Artificial Intelligence (AI) has the potential to solve some of the world’s most complex problems and to bring about a sea-change of innovation, but also raises myriad challenges for the future of work, privacy, and data governance. AI, in all of its forms, requires data, and often the more data the better. This raises questions about from where such data is collected, how it is used and processed, its security, the ways in which AI can be harnessed for cyberattacks or to bypass security measures or exploit system security and privacy vulnerabilities, and the possible need for consent and the form and mechanism for obtaining it. While many jurisdictions are beginning to consider and enact laws to address these questions, this body of law remains in a nascent state and much remains to be discussed and decided. A panel of brainstorming group members will lead a dialogue on its outline which analyzes what legal issues related to the topics of privacy, consent, and cybersecurity impacting the development and use of AI might be worthy of a drafting team effort to prepare a Commentary on said issue(s). Ackert, Green*, Simpson, Polenberg
12:45 — 2:00 p.m. Lunch  
2:00  — 3:15 p.m. Town hall  
  WG11 Steering Committee members will lead a dialogue amongst the WG11 members in attendance on progress made on the work product of the Working Group, and by the Working Group as a whole. WG11 member input will be sought regarding the future direction of WG11, including ideas for existing and new commentaries and projects. Baxter-Kauf, Cronin, Drum*, Kemnitz, McCarthy, Murphy, Vibbert
3:15 — 3:30 p.m. Afternoon Break  
3:30 — 4:45 p.m. Data Privacy Primer, Second Edition  
  A panel of WG11 members will lead a dialogue on whether WG11 should draft a Second Edition of The Sedona Conference Data Privacy Primer, and if so, what types of updates would be potentially beneficial, including: 1) whether updates should be made to address key federal and state legislative changes and case law updates since January 2018; and 2) whether international privacy laws and principles should be added to the Primer. McCarthy*, Prewitt, Rice, Trilling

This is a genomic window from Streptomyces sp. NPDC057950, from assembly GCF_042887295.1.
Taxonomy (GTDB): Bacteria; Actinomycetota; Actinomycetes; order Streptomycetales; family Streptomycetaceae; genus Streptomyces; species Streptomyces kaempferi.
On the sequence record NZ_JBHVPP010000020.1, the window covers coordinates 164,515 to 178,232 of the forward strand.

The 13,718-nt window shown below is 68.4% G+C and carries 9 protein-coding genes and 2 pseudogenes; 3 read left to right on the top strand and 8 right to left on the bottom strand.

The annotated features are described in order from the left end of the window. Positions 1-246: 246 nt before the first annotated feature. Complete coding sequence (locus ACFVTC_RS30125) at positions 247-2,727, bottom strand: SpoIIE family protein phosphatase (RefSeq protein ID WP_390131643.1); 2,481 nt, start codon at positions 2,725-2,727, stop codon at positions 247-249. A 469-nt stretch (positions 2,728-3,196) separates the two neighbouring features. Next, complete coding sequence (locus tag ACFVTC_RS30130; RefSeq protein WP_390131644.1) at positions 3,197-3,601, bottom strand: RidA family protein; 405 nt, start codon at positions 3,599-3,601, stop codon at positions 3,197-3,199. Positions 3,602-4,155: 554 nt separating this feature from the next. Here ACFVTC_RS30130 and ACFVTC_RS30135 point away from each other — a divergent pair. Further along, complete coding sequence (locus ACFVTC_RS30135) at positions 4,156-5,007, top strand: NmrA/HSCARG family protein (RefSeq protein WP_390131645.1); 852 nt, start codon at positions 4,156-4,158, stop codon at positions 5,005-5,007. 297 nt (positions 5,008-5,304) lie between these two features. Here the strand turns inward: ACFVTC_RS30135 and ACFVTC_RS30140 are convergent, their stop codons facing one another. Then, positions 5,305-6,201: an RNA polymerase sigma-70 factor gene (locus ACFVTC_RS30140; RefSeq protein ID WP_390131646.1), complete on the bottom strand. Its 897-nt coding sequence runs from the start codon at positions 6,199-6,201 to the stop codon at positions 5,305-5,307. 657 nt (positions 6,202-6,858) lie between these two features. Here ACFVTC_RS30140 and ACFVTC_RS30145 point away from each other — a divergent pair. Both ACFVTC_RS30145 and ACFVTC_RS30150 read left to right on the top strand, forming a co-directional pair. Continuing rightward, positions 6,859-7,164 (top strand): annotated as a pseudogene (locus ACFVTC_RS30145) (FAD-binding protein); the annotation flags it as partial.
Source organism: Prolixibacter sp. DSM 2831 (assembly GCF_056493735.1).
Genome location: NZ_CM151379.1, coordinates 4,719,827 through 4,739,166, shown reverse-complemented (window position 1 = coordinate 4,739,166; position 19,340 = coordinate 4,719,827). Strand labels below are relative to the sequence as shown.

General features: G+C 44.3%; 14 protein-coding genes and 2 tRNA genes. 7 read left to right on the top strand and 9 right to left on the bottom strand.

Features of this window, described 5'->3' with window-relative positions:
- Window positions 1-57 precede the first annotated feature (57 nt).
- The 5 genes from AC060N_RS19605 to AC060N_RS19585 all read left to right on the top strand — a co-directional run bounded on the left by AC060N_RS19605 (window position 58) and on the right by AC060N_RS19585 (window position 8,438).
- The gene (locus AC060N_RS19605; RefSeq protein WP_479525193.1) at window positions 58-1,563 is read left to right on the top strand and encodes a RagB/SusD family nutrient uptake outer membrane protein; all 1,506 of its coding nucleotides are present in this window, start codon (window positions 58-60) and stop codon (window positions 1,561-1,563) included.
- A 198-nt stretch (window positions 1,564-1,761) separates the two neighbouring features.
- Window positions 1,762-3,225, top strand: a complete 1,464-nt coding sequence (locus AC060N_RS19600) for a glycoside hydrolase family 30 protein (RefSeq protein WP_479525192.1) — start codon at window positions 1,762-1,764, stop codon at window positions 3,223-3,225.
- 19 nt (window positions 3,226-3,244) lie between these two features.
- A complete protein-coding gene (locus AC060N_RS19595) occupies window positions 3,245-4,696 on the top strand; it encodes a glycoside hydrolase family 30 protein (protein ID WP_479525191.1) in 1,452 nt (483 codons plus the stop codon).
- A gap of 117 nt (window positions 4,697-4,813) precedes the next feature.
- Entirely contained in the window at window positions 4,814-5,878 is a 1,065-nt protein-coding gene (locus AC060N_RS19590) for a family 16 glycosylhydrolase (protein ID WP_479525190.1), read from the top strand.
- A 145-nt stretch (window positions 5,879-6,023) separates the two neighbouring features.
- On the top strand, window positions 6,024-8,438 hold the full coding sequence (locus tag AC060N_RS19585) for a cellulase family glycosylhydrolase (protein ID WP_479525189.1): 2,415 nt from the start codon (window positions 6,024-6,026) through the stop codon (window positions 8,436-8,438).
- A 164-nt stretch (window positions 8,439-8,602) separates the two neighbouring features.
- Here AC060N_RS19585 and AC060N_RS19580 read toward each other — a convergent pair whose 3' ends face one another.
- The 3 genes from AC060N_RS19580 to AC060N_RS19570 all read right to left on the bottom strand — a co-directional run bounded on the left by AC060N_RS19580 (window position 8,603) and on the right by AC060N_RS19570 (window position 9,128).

5:00 — 7:00 p.m. Reception (guests invited)  
  Friday, November 3, 2023  
8:00 — 9:00 a.m. Breakfast & sign-in  
9:00 — 10:15 a.m. Privacy and data security legislative and regulatory update
  The panel will lead a dialogue on some of the most important actual and proposed legislative and regulatory enactments during the past year in the privacy and data security space. The panel will also cover recent enforcement actions at the state and federal level, relevant regulatory litigation outcomes, and preview how upcoming legislative enactments impact the growing patchwork of compliance requirements in this space. Cheema, Murphy*, Trilling
10:15 — 10:30 a.m. Morning Break  
10:30 — 11:45 a.m. Online tracking  
  Online tracking and retargeting technologies increasingly present unique challenges to organizations’ legal and marketing teams as technologies evolve, compliance obligations change, and laws that have been in place for years like the Video Privacy Protection Act and two-party wiretapping statutes are being reinterpreted and tested by consumers in online marketing contexts. A panel of brainstorming group members will lead a dialogue on their outline which evaluates the evolving online tracking legal landscape and assesses whether one or more topics in this arena could be appropriate for an eventual Commentary. Baxter-Kauf, Hatcher, Matus*, Pizzirusso
11:45 — 1:00 p.m. The state of standing post-TransUnion  
  The Spokeo v. Robins, 578 U.S. 330 (2016) decision created a circuit split over what constitutes “concrete harm” for purposes of Article III standing. In June 2021, in TransUnion v. Ramirez, 141 S. Ct. 2190 (2021), the Supreme Court addressed a component of that split and rejected the proposition that a plaintiff automatically satisfies the “concrete harm” requirement when a statute purports to authorize a person to sue to enforce a statutory right, finding that “only those plaintiffs who have been concretely harmed by a defendant’s statutory violation may sue that private defendant over that violation in federal court.” However, courts are still reaching different conclusions on what constitutes “concrete harm,” and a new circuit split is emerging with respect to intangible harms often alleged in privacy and cybersecurity and privacy litigation. This panel will address the current landscape of standing decisions in privacy and cybersecurity litigation post-TransUnion and will lead a dialogue on the implications of this evolving circuit split going forward. Baxter-Kauf, Doran, Drum*, Hon. Tuite
1:00 — 2:00 p.m. Grab-and-go lunch (provided)  

*Panel Moderator

Thursday, November 2, 2023 - 8:00am to Friday, November 3, 2023 - 2:00pm